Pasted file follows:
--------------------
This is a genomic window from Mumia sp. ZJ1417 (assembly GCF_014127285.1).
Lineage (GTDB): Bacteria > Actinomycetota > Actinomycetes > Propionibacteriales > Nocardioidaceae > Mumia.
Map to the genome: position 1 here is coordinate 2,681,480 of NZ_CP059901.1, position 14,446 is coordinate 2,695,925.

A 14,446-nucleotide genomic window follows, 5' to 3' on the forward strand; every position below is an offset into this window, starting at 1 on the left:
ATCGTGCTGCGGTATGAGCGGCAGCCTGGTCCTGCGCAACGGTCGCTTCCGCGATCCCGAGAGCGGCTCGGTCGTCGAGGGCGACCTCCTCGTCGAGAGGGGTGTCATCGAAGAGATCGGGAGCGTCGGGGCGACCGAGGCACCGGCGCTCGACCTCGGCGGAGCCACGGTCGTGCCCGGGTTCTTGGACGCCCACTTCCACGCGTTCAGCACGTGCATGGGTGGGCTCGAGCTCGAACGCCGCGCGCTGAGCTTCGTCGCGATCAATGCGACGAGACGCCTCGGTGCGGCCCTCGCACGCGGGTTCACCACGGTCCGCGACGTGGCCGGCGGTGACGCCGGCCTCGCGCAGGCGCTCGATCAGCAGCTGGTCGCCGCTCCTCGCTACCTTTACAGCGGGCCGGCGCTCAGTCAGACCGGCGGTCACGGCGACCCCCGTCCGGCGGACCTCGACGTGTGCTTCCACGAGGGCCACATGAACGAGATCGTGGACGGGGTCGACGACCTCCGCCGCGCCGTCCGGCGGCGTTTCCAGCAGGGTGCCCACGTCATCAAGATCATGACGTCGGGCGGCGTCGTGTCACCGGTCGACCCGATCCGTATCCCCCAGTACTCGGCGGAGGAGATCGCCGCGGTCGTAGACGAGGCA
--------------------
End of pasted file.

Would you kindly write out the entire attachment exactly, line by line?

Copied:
This is a genomic window from Mumia sp. ZJ1417 (assembly GCF_014127285.1).
Lineage (GTDB): Bacteria > Actinomycetota > Actinomycetes > Propionibacteriales > Nocardioidaceae > Mumia.
Map to the genome: position 1 here is coordinate 2,681,480 of NZ_CP059901.1, position 14,446 is coordinate 2,695,925.

A 14,446-nucleotide genomic window follows, 5' to 3' on the forward strand; every position below is an offset into this window, starting at 1 on the left:
ATCGTGCTGCGGTATGAGCGGCAGCCTGGTCCTGCGCAACGGTCGCTTCCGCGATCCCGAGAGCGGCTCGGTCGTCGAGGGCGACCTCCTCGTCGAGAGGGGTGTCATCGAAGAGATCGGGAGCGTCGGGGCGACCGAGGCACCGGCGCTCGACCTCGGCGGAGCCACGGTCGTGCCCGGGTTCTTGGACGCCCACTTCCACGCGTTCAGCACGTGCATGGGTGGGCTCGAGCTCGAACGCCGCGCGCTGAGCTTCGTCGCGATCAATGCGACGAGACGCCTCGGTGCGGCCCTCGCACGCGGGTTCACCACGGTCCGCGACGTGGCCGGCGGTGACGCCGGCCTCGCGCAGGCGCTCGATCAGCAGCTGGTCGCCGCTCCTCGCTACCTTTACAGCGGGCCGGCGCTCAGTCAGACCGGCGGTCACGGCGACCCCCGTCCGGCGGACCTCGACGTGTGCTTCCACGAGGGCCACATGAACGAGATCGTGGACGGGGTCGACGACCTCCGCCGCGCCGTCCGGCGGCGTTTCCAGCAGGGTGCCCACGTCATCAAGATCATGACGTCGGGCGGCGTCGTGTCACCGGTCGACCCGATCCGTATCCCCCAGTACTCGGCGGAGGAGATCGCCGCGGTCGTAGACGAGGCA